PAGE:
Also dd1's list is almost identical (though she has been asking for these items for months and I have already bought them for her), if I buy more for dd2 I will need to buy something extra for dd1 as dd2 already has more items to open than dd1, though hopefully they wont notice, would a 9 year old notice?

Luggage16 Sun 01-Dec-13 09:56:48

As a child we always had a few small gifts on boxing day that Santa had lost around the house (as a treasure hunt). With mine we do a treasure hunt at some point in december and also gifts on the winter solstice to spread the gifts out a bit - would that help?

Marne Sun 01-Dec-13 09:57:52

I'm going to look on e-bay I think, I could buy the case (its £16) and get her a few 2nd hand figures to go in it?

Funkybutnot Sun 01-Dec-13 10:01:35

marne your DD sounds identical to mine! I could have written that myself.
If you can try and get some bits as if she's anything like mine she will be thinking, talking, writing and drawing about Pokemon 24-7!

everydayaschoolday Sun 01-Dec-13 10:05:08

If you can afford it, then I'd get her the Pokemon and put some of the other stuff aside for her birthday or friends birthday's in the coming year or new years present (careful about setting precedence) or boxing day as you said.

Sorry my previous post was unhelpful; I hadn't read your OP properly about her having ASD.

I think you'd all have a more peaceful and happy christmas if you got the one thing that she'll play with because thats what she's asked for. Given the circumstances, I think you would be being entirely reasonable to accommodate flowers.

Marne Sun 01-Dec-13 10:05:42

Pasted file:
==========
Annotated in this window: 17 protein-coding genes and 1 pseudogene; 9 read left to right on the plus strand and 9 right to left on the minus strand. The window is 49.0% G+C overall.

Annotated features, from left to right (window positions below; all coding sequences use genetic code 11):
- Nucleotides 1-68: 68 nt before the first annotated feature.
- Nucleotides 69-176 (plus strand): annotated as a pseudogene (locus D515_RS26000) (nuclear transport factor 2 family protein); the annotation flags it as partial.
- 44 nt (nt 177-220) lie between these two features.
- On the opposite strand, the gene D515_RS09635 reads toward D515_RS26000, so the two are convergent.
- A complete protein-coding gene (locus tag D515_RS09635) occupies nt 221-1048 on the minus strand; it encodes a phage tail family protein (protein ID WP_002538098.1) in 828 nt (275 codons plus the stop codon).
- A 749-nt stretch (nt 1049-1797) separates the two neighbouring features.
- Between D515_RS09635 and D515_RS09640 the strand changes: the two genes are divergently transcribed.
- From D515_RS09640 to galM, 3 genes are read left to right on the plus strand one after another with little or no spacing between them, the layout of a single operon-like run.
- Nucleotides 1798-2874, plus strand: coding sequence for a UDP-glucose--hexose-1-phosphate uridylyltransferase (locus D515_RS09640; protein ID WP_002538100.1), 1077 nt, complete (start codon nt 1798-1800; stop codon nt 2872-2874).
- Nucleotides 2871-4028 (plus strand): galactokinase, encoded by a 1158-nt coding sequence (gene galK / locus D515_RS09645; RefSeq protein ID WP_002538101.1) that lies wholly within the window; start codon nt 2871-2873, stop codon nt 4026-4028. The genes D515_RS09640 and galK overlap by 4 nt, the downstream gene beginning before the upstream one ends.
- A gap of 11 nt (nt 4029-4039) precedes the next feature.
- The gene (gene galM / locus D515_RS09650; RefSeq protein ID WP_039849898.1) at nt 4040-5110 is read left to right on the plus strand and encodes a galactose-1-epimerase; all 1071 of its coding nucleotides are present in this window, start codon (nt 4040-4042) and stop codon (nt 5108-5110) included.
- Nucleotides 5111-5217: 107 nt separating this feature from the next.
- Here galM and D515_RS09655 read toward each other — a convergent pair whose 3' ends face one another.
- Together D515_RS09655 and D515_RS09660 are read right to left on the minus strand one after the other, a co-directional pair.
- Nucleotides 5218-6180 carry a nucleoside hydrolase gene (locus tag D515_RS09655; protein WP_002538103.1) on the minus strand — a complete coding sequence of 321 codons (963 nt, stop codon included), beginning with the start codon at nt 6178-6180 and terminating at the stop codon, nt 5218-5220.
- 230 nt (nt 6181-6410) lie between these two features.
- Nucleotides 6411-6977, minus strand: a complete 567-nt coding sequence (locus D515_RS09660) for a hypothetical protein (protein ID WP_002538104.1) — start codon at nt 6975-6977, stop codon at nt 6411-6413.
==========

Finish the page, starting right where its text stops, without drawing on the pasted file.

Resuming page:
Funky, she has been glued to pokemon video's (you tube) talking like pokemon, drawing then in her school books and talking about them 24/7 grin. She pinched dd1's DS yesterday (huge meltdown from dd1) as she wanted a go at her pokemon game, she would love her own DS but I think she will have to wait until her birthday (hopefully by then the obsession would have gone).

NearTheWindmill Sun 01-Dec-13 10:08:08

If your dd finds Christmas stressful then just buy what she wants - it isn't unreasonably huge. Keep something else back for her birthday. Sometimes mine asked for expensive things and therefore had far less to open than their sibling and that was always fine and we managed to avoid counting presents here.

Marne Sun 01-Dec-13 10:09:34

I think I will keep one of the lego sets back for her birthday (or a rainy day), she loves lego but it wont have the 'wow factor' that the pokemon will have.

Funkybutnot Sun 01-Dec-13 10:10:03

Awww even talking like Pokemon, how sweet! How long do her obsessions normally last?

With DD it's normally about 2-3 of completely obsessed and it will then ease lightly but still adore them.

Only us ASC parents etc fully understand what 'obsessions' are! grin

Funkybutnot Sun 01-Dec-13 10:10:43

*months

I am actually in this situation. My two both have autism. My youngest is quite easy because as long as it's been on TV, he's happy grin

My eldest is like your daughter. He changes his mind and is actually really anxious about it all. He's chosen 2 things and I bought a few things I thought he would like. I have had to tell him what they are because the stress of not knowing was making him ill. Actually ill. He can't cope with surprises.